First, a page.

Meltdown of Public Opinon on Climate Change

RECENT events are now resulting in more people questioning the validity of the science behind climate change. Could this be the beginning of a meltdown in public opinion on global warming?

RECENT events are now resulting in more people questioning the validity of the science behind climate change. Could this be the beginning of a meltdown in public opinion on global warming?

The recent period of freezing temperatures and the failure of the Copenhagen climate summit to agree legally binding greenhouse gas targets provided the backdrop for two events that have threatened the creditability of climate change science.

The “Climategate” fiasco saw the contents of emails stolen from the University of East Anglia’s Climatic Research Unit leading to accusations that a number of researchers had manipulated data.

Meanwhile, the Intergovernmental Panel on Climate Change (IPCC), the leading body for the assessment of the scientific evidence of climate change, admitted it had got it wrong on predicting Himalayan glaciers could disappear by 2035.

Taken all together, it is not surprising that the general public is beginning to question whether climate change is really happening. A recent BBC Poll suggests that scepticism about climate change is on the rise. Of the 1,001 adults polled, 25 per cent did not think global warming was happening.

This is a 10 per cent increase on a similar poll that was conducted last year. Those who said climate change was real had fallen from 83 to 75 per cent. Only 26 per cent believed that climate change was happening and was largely the result of human activities.

Climate change is unlike any other environmental issue. For some, it is seen as a new religion with those sceptical of the evidence labelled “deniers” as if they were questioning the existence of a divine being. Unless you live on a small island state such as Tuvalu, near Fiji, which is slowly sinking due to the rising sea level, it is easy to think climate change is a myth.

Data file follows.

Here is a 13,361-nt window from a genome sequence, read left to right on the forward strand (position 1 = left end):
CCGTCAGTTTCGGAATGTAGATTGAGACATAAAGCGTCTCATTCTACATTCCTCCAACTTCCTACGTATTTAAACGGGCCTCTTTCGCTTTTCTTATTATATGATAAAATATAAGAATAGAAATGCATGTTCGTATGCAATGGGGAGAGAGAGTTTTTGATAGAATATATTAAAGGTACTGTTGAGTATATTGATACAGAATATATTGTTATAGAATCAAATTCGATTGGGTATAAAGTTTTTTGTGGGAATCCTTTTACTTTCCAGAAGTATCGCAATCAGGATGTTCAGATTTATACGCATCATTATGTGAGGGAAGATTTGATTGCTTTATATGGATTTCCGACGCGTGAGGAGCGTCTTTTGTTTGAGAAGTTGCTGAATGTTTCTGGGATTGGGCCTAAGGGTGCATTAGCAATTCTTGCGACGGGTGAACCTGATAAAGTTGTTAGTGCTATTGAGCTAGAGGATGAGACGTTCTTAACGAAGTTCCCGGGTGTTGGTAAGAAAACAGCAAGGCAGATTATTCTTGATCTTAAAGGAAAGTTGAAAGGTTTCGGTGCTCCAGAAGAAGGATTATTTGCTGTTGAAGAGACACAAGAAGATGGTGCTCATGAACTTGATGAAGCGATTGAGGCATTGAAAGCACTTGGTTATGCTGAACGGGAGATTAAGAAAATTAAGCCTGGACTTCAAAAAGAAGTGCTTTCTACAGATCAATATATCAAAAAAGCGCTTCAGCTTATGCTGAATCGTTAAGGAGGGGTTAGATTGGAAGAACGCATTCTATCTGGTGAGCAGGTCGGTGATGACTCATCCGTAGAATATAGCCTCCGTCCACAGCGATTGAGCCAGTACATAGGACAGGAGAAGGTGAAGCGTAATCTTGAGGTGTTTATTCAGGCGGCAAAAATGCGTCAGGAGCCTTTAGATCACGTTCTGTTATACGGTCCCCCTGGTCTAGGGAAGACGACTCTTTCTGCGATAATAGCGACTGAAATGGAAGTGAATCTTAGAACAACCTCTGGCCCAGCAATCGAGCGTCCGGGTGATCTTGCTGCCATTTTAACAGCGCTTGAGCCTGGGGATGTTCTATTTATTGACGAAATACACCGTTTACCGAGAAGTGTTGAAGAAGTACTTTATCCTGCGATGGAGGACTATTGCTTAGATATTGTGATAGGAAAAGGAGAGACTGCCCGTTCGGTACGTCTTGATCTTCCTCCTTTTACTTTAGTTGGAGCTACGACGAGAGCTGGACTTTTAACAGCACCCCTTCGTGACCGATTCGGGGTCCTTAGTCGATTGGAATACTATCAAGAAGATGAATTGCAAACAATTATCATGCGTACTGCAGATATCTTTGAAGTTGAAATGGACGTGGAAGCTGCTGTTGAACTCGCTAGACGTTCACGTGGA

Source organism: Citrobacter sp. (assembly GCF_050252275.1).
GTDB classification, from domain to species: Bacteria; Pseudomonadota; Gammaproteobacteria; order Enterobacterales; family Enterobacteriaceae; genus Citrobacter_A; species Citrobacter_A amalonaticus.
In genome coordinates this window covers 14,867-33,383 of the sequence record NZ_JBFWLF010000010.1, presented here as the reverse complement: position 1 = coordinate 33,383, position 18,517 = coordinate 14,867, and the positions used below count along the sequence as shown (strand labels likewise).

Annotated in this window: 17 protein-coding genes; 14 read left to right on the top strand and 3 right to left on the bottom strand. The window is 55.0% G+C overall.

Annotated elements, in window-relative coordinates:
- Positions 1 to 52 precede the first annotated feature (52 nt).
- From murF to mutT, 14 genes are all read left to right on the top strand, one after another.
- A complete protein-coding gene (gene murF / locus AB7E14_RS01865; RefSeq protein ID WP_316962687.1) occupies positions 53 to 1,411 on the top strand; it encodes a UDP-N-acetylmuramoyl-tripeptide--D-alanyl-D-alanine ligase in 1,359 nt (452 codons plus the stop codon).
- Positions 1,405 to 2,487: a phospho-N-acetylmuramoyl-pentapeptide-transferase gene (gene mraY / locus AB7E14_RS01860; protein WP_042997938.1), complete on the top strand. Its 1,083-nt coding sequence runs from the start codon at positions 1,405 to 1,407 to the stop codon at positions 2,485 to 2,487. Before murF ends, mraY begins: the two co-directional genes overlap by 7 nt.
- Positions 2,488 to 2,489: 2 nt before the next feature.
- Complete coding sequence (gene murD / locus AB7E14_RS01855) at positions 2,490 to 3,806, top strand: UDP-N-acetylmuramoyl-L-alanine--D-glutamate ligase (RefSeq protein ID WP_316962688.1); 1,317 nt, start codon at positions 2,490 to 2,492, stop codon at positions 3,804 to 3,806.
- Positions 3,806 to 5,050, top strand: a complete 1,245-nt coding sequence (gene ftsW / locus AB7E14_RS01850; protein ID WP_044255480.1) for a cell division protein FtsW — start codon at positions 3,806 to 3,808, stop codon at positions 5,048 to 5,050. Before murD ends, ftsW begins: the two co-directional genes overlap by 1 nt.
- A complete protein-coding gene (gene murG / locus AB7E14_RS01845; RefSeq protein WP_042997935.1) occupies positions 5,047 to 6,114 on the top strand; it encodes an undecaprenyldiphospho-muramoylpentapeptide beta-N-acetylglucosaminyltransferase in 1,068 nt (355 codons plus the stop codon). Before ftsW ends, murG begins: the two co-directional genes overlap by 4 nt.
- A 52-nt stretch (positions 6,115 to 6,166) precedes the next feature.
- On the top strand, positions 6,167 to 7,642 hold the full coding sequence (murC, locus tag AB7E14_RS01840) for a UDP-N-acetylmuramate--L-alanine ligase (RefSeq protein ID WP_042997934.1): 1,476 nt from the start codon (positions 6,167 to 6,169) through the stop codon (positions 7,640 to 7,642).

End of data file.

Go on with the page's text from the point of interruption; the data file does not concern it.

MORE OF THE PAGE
There is also public confusion over the difference between weather – atmospheric conditions over hours or days – and climate – changes in the atmosphere over years. This has led some people to think that the recent heavy snowfall and sub-zero temperatures are sufficient evidence that global warming is not real.

How climate change is communicated plays a powerful role in influencing public attitudes and determining whether people are willing to reduce their carbon footprint. The alarmist language used by the media to describe the potential impact of climate change has been referred to as “climate porn” – offering a thrilling spectacle but ultimately distancing the public from the problem. The use of apocalyptic media images of receding glaciers, scorched land, flooded metropolises and polar bears grappling for survival all foster public apathy.

It is no wonder the public feels disempowered. The issue is portrayed as being so big and multifaceted that it seems unreal and more like science fiction rather than science fact.

Climate sceptics are quick to claim that Climategate and the “Glaciergate” are evidence of “dodgy” climate science. While a few points in the IPCC report may be incorrect, this does not invalidate the last four assessments of the basic science of climate change. There is overwhelming evidence to suggest that global warming is due to human activity.

The reality is that climate science is still developing as new evidence comes to light. We are still trying to understand the complexity of the global climate system and the effect and speed of different feedback mechanisms.

For example, a scientific survey of Siberian tundra coastlines has reported methane levels are roughly 100 times above normal. Methane is a greenhouse gas 20 times more powerful than carbon dioxide.

More than 10 times the annual global greenhouse emissions are thought to be trapped in tundra across the world. As the tundra thaws will it become a “Methane Bomb”?